After reading some popular questions and answer on this website about BREACH, the only advice seems to be: don't compress anything that might contain secrets (including CSRF tokens). However, that doesn't sound like great advice. Most websites are actually compressing everything, so I wonder what they are doing exactly to prevent BREACH. I just checked the page with the form for changing your password here on StackExchange, and it's compressed. It looks like everything is compressed on Google too, and a lot of other important websites that are supposed to care about security. So what are they doing to prevent BREACH?
Here's a list of possible solutions I've been able to gather:
- Disable compression completely. This means wasting bandwidth and no one seems to be doing this,
- Only compress static resources like CSS and JS. Good idea, that's the quickest solution to implement, and that's what I plan to do on a few websites that I need to optimize.
- Checking referrers and avoid compression whenever the requests from unauthorized websites. Interesting idea, but it almost sounds like a "dirty trick" and it's far from perfect (some clients suppress referrers, all traffic coming from other websites and search engines will end up loading uncompressed pages, etc.)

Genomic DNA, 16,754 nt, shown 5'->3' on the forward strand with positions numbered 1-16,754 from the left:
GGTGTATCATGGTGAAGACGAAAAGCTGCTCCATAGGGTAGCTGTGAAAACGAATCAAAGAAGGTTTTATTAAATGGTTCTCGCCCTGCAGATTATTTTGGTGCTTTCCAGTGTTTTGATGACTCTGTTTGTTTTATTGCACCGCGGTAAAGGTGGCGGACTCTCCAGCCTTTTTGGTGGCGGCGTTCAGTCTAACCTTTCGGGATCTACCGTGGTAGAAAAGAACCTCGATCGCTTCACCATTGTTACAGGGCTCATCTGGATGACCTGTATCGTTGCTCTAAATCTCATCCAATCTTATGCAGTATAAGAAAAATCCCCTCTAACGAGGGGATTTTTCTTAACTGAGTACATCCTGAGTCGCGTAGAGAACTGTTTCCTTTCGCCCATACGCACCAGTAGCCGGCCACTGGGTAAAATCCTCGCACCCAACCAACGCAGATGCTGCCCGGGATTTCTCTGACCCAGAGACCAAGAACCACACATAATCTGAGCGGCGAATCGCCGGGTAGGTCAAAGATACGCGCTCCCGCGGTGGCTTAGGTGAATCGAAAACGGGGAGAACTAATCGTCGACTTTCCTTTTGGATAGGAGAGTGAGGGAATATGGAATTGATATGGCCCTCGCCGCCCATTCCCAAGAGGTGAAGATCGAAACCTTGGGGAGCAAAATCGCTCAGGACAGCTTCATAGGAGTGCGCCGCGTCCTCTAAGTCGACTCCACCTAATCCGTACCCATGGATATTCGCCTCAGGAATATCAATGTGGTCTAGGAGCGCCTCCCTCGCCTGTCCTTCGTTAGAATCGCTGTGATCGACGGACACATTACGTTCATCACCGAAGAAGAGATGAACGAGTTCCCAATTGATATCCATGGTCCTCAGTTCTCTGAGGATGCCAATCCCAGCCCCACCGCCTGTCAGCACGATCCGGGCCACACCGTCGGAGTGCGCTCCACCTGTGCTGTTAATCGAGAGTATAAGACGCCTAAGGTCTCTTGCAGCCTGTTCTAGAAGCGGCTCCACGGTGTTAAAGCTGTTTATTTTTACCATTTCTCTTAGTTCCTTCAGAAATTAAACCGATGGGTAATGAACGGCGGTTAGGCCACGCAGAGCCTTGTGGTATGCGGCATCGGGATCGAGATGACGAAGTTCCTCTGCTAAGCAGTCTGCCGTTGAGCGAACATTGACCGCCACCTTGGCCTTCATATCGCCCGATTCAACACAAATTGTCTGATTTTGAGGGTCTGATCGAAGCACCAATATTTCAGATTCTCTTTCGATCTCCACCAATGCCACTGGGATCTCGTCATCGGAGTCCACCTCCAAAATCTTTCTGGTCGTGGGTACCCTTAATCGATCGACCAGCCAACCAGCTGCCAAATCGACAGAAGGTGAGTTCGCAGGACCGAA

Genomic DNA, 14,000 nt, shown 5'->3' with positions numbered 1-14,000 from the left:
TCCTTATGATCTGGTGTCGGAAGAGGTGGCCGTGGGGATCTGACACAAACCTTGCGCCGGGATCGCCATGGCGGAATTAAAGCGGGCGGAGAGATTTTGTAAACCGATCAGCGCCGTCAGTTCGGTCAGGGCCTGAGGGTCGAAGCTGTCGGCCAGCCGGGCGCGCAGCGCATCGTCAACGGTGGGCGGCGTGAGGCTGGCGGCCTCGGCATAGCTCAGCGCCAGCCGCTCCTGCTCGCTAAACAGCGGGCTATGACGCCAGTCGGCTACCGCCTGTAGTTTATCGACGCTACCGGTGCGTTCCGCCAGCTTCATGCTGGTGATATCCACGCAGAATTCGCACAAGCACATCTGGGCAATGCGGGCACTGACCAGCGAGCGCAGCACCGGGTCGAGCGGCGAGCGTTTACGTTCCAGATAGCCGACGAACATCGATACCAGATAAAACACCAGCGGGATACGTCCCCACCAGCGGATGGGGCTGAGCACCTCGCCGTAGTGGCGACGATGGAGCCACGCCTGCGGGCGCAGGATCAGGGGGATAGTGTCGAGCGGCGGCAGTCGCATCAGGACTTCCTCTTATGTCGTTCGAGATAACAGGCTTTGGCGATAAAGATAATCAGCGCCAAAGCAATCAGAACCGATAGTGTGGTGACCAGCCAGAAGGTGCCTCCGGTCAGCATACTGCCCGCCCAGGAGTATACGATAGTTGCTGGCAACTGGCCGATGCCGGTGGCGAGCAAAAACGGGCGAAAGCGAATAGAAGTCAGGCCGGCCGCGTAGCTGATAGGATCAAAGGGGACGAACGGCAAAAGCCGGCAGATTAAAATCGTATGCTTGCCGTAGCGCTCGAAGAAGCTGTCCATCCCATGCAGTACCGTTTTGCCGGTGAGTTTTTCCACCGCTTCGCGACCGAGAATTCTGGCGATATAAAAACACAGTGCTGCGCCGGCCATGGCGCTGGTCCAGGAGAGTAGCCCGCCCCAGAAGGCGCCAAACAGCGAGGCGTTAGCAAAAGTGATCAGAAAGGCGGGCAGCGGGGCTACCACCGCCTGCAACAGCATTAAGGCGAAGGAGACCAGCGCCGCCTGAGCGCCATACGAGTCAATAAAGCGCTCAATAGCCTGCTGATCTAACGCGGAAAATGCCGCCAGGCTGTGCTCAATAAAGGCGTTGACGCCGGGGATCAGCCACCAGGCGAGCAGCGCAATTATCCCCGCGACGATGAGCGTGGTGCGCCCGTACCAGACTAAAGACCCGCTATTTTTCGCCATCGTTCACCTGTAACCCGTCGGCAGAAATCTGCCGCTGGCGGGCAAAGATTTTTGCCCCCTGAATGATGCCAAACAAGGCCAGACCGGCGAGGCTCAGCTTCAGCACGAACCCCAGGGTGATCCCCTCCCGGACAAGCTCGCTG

- Rate limiting the requests. This it definitely implemented by Google, since if you click on too many links too fast you might see a CAPTCHA (it happened to me sometimes, while checking a website's position in the SERP, I was literally behaving like a bot). But are websites really relying on this to mitigate BREACH? And is it even reliable? What is a sensible and effective limit to set, for example?
- Use CRSF tokens in HTTP headers instead of the body of the page. I haven't noticed something like this on StackExchange, but Google seems to have interesting HTTP headers that look like tokens. I guess this will really mitigate the issue, provided the tokens are always checked (even just to display information, not only to change it). I guess this is the perfect solution, but it's the hardest to implement unless you do it from scratch (it would require rewriting several parts of your application).
So the questions are: are the above points valid? Are there any other options? And what are the websites that follow best practices actually doing?